Kilauea Volcano: Ocean Entry Deemed "Hazardous" as Dangerous Laze Persists

Best to keep away and let it do its thing for now.

by Josie Rhodes Cook

As the Kilauea Volcano continues to erupt, the Hawaiian Volcano Observatory and the United States Geological Survey have a message for people in the area: Don’t swim in the ocean near the volcano.

An eruption in the lower East Rift Zone (LERZ) continued Tuesday, as the Fissure 8 fountains spatter cone kept supplying lava to an open channel with small, limited overflows, the USGS reported Tuesday. “Lava is entering the sea this morning on the southern portion of the flow front,” an HVO status report stated Tuesday, and going near the ocean where the lava is flowing is particularly dangerous for a lot of reasons.

Lava from Kilauea flowing into the ocean at Kapoho Bay.


The HVO report specifically noted that the ocean entry zone “is a hazardous area,” and not just because it’s a bad idea to swim anywhere near where a volcano is erupting. Getting too close to an ocean entry on land or via the ocean “exposes you to flying debris from sudden explosive interaction between lava and water,” the report noted.

The land around where lava is entering the ocean through this channel is not particularly safe, or even stable yet. The lava delta is unstable, the HVO reported, because it’s on “unconsolidated lava fragments and sand.” This “land,” which is really just loose material, can be eroded away by surf, and the area could become unsupported and slide off into the sea.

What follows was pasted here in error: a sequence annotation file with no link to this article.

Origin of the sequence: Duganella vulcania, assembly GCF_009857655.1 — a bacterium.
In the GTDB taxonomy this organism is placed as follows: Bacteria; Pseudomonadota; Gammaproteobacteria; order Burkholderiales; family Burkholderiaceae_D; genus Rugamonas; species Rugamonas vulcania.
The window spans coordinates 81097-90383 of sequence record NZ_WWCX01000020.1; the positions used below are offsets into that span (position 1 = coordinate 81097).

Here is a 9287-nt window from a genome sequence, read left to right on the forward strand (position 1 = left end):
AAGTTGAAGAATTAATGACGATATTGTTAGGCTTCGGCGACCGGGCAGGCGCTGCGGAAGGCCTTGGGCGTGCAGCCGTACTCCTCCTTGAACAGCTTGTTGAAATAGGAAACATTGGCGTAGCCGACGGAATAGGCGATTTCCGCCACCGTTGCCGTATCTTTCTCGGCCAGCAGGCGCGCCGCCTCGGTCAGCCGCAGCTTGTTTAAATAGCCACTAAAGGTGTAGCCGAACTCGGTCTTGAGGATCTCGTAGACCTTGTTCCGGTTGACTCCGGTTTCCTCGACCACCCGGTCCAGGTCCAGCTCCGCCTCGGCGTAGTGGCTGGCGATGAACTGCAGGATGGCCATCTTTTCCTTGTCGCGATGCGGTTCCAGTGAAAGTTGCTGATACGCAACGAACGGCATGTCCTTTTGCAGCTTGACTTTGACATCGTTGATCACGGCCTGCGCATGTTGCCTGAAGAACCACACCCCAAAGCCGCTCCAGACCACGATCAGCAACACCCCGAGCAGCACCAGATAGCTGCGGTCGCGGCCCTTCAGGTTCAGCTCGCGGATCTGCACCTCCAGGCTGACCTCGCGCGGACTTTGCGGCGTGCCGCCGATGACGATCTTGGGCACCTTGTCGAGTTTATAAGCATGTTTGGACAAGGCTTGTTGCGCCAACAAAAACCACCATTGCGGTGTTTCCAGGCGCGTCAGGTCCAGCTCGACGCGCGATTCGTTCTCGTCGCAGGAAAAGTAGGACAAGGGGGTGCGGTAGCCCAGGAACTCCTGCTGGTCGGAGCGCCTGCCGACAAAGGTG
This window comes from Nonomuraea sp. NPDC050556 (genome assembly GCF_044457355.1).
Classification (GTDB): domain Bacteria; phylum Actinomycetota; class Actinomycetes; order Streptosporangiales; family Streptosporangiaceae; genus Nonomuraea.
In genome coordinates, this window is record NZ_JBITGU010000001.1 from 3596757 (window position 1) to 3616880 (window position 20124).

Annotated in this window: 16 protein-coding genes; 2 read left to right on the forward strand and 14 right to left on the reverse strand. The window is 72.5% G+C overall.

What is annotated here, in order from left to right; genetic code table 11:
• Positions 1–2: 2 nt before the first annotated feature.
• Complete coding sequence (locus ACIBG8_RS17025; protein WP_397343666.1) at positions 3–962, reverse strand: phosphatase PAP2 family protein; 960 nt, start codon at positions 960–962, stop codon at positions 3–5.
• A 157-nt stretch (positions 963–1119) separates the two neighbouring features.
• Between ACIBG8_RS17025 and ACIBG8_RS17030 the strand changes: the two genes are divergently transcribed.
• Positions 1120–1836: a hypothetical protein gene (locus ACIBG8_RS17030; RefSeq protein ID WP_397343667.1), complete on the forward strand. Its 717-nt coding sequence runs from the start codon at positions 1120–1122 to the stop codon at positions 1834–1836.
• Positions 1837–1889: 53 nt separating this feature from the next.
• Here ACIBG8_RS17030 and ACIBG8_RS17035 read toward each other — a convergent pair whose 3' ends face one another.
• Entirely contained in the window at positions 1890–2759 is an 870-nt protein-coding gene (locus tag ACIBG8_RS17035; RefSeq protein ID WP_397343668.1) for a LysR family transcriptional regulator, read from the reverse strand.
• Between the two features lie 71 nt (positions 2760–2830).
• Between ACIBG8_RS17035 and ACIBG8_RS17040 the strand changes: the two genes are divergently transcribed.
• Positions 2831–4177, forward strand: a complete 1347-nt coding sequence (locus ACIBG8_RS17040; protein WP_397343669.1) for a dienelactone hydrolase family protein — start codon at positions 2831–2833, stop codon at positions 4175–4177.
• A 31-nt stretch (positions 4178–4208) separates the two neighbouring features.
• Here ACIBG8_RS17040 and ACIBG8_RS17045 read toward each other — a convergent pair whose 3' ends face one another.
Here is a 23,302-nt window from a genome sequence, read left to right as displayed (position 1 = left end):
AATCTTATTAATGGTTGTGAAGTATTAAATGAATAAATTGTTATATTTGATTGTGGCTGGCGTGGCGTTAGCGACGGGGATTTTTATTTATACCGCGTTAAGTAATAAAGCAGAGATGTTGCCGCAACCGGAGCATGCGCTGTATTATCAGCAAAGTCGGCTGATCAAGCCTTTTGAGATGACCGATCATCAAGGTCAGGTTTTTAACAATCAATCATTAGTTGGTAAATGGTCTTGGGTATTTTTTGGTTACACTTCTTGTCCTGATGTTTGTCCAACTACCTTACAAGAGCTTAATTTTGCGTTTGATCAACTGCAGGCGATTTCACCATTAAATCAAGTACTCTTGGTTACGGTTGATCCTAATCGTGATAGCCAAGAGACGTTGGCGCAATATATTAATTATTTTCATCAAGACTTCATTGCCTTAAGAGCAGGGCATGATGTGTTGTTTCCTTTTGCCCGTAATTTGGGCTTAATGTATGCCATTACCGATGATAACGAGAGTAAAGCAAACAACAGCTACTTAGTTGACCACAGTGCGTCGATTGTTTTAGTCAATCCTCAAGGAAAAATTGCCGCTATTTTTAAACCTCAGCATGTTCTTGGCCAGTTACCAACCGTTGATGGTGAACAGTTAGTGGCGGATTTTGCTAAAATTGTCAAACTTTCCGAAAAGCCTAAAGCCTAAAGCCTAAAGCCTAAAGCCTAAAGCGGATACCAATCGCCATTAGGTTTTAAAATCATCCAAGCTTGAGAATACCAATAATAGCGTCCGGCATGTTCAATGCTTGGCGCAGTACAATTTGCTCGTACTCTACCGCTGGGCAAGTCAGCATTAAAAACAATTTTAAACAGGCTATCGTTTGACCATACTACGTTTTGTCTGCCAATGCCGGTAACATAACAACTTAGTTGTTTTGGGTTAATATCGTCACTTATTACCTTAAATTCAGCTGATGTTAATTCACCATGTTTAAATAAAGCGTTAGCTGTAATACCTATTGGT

Basically, you shouldn’t go near this ocean entry zone, even if you’re not headed into the ocean itself, because there’s a chance the “land” you’re exploring could wipe out into the ocean, and you’ll only have yourself to blame if you’re washed away with it.

The lava doesn't care if you want to go on a beach walk.

Flickr / macprohawaii

Additionally, when the lava meets the ocean and “interacts” with it, the combination creates “laze,” also known as a seawater plume full of hydrochloric acid and fine volcanic particles. These bits of acid and particles can irritate your skin, eyes, and lungs, so that’s yet another reason to stay away from Kilauea’s lava ocean entry point.

Kilauea and its lava have been doing all sorts of weird stuff lately. Lava balls have been spotted on the Big Island, and the steam rising off the ocean where the lava meets it can contain tiny shards of volcanic glass.

With the HVO and the USGS also urging people to stay away from this ocean entry point because it’s “hazardous,” these volcano-related phenomena should be enough to land it on your “steer clear” list.